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Krokodil Reported In Joliet

According to reporting on krokodil out of LA, users of the drug have shown up at the St. Joseph’s Medical Center in Joliet. Krokodil (the Russian spelling of crocodile), is a home-brew version of a morphine derivative, used as a cheaper form of injectable heroin. The name comes from the skin changes at injection sites, which can become scaly and even greenish as the flesh dies. In extreme cases, large chunks of tissue erode away, exposing muscle and bone beneath.

The drug is made in “cook” operations similar to methamphetamine manufacture, using household chemicals like iodine, muriatic acid and gasoline. The key ingredient is codeine, which provides the base structure. Codeine is itself a derivative of morphine. The process converts codeine into desomorphine, which, unlike codeine, can be injected.

Although it’s hard to imagine a drug more dangerous than heroin, krokodil fits the bill. Not only is it just as addictive, but the damage it does is masked (at first) because of the pain blocking properties of the opioid. By the time users seek out medical care, the only option may be to amputate the affected area. This, again, makes the name appropriate – the large wounds that result look like the bites from the drug’s namesake. Physicians who see these patients remark that the first thing they notice, even before an examination starts, is the strong odor of rotting flesh.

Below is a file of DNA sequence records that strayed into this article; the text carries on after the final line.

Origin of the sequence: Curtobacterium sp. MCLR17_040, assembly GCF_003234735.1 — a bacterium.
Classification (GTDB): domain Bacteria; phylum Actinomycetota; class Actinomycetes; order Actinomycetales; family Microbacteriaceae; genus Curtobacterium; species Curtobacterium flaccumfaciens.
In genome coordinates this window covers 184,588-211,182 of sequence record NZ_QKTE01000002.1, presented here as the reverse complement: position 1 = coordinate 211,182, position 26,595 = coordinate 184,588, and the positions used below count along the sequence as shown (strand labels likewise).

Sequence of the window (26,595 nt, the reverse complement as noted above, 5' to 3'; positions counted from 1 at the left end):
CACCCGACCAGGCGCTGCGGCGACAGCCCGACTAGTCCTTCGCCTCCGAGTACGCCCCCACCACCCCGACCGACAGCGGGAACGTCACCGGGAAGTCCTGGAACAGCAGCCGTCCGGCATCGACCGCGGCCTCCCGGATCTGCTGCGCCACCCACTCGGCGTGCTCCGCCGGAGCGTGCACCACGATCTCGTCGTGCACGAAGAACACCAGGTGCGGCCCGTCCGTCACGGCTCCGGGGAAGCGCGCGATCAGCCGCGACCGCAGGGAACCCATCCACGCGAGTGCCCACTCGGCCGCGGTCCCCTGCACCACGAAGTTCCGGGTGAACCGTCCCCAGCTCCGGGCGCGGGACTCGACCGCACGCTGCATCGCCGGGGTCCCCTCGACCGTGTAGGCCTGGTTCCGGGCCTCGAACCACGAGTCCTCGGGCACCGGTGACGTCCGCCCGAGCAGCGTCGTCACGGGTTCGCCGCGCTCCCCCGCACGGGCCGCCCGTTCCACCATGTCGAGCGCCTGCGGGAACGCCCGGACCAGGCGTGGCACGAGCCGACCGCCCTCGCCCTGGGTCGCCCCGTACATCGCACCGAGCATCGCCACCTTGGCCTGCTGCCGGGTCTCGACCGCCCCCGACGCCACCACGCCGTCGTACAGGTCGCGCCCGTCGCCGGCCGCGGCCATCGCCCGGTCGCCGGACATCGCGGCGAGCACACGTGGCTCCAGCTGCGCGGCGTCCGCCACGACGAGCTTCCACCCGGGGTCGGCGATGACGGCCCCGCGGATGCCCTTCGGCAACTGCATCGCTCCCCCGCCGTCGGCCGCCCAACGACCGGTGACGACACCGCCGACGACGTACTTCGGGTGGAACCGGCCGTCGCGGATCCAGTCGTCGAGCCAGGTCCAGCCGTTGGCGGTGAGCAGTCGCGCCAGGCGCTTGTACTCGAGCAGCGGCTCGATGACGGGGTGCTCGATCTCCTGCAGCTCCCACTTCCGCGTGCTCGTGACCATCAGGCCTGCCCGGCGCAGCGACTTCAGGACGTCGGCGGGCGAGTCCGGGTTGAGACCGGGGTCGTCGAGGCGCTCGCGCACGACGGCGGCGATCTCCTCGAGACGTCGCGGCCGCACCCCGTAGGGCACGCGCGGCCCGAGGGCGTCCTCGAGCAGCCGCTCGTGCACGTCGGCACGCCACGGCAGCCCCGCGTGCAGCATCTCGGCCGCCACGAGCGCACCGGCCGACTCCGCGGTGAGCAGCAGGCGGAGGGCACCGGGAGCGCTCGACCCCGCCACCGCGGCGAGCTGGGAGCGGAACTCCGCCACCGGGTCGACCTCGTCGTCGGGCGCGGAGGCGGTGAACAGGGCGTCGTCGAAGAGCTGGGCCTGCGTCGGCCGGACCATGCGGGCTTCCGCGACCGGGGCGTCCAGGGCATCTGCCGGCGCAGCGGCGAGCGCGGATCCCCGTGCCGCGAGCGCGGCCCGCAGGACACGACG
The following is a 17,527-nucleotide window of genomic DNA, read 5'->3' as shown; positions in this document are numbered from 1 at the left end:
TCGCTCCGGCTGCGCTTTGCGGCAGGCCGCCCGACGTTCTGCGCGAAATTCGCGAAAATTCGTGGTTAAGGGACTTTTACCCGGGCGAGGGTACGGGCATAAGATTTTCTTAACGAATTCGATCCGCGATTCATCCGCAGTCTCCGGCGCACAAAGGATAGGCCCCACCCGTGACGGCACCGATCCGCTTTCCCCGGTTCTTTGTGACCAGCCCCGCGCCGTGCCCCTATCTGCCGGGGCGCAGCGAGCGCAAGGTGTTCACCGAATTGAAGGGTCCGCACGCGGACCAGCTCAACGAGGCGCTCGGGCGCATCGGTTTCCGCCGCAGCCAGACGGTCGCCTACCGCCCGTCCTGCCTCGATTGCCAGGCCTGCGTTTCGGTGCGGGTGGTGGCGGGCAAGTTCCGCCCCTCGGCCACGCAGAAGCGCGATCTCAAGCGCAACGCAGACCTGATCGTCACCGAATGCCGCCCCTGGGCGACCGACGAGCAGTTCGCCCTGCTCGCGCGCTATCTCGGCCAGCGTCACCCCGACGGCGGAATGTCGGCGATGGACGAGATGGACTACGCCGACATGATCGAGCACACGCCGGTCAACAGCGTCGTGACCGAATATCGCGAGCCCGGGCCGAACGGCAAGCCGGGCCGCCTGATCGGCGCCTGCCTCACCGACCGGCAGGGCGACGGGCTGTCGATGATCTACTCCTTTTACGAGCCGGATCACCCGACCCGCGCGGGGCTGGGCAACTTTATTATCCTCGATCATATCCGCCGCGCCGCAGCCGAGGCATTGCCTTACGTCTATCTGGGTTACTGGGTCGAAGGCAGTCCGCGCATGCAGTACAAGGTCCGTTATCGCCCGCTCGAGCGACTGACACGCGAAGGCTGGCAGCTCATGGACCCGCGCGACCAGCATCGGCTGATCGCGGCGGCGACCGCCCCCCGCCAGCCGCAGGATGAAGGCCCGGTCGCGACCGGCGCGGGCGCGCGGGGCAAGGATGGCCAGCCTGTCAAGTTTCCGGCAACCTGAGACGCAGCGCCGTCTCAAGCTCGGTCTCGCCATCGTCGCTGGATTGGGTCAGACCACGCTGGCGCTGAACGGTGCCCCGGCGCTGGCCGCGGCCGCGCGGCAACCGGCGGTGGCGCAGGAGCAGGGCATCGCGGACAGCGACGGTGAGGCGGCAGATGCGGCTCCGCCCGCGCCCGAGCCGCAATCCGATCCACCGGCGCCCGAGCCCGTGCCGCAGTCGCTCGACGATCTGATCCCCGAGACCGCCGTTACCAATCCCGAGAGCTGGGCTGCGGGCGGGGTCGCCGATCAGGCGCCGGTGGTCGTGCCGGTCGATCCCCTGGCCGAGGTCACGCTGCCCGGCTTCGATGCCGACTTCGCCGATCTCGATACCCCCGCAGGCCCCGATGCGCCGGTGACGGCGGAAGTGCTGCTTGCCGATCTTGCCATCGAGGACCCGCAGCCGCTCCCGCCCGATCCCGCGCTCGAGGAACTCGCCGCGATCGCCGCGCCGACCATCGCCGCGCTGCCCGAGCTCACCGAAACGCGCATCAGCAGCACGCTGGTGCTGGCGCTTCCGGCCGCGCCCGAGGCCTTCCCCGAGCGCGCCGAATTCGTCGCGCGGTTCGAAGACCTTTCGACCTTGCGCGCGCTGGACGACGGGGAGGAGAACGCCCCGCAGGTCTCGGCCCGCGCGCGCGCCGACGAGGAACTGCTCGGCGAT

Right now, the drug is only suspected of being in the area. Metabolites that show up in urine or blood tests do not confirm krokodil, because other opiates yield the same end products. To make a solid determination of the cause of the injuries, only having a sample of the drug itself will do. Users may not even know for sure what they are taking, and other contaminants can cause similar flesh destroying symptoms. Addicts are especially prone to infections from using non-sterile equipment.

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